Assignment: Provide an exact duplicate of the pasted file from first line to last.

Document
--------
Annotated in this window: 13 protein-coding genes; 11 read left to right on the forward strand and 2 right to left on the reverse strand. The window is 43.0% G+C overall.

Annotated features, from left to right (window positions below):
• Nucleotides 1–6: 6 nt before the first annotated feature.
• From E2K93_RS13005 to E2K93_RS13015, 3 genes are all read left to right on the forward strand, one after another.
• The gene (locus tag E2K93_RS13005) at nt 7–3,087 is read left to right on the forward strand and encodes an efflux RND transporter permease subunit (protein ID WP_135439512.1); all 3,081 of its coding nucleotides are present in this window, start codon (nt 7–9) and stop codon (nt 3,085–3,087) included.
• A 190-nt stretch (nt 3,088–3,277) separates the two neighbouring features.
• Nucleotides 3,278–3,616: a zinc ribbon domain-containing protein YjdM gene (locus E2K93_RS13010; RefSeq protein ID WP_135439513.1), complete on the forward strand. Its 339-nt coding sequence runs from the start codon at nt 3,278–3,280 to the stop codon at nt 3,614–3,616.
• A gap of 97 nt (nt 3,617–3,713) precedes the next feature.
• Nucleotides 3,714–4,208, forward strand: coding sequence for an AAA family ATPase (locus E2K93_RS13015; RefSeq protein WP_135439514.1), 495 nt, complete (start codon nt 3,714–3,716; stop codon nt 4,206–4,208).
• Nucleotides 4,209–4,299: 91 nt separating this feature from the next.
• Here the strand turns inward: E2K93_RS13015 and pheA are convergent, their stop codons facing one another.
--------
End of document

Annotated in this window: 13 protein-coding genes; 11 read left to right on the forward strand and 2 right to left on the reverse strand. The window is 43.0% G+C overall.

Annotated features, from left to right (window positions below):
• Nucleotides 1–6: 6 nt before the first annotated feature.
• From E2K93_RS13005 to E2K93_RS13015, 3 genes are all read left to right on the forward strand, one after another.
• The gene (locus tag E2K93_RS13005) at nt 7–3,087 is read left to right on the forward strand and encodes an efflux RND transporter permease subunit (protein ID WP_135439512.1); all 3,081 of its coding nucleotides are present in this window, start codon (nt 7–9) and stop codon (nt 3,085–3,087) included.
• A 190-nt stretch (nt 3,088–3,277) separates the two neighbouring features.
• Nucleotides 3,278–3,616: a zinc ribbon domain-containing protein YjdM gene (locus E2K93_RS13010; RefSeq protein ID WP_135439513.1), complete on the forward strand. Its 339-nt coding sequence runs from the start codon at nt 3,278–3,280 to the stop codon at nt 3,614–3,616.
• A gap of 97 nt (nt 3,617–3,713) precedes the next feature.
• Nucleotides 3,714–4,208, forward strand: coding sequence for an AAA family ATPase (locus E2K93_RS13015; RefSeq protein WP_135439514.1), 495 nt, complete (start codon nt 3,714–3,716; stop codon nt 4,206–4,208).
• Nucleotides 4,209–4,299: 91 nt separating this feature from the next.
• Here the strand turns inward: E2K93_RS13015 and pheA are convergent, their stop codons facing one another.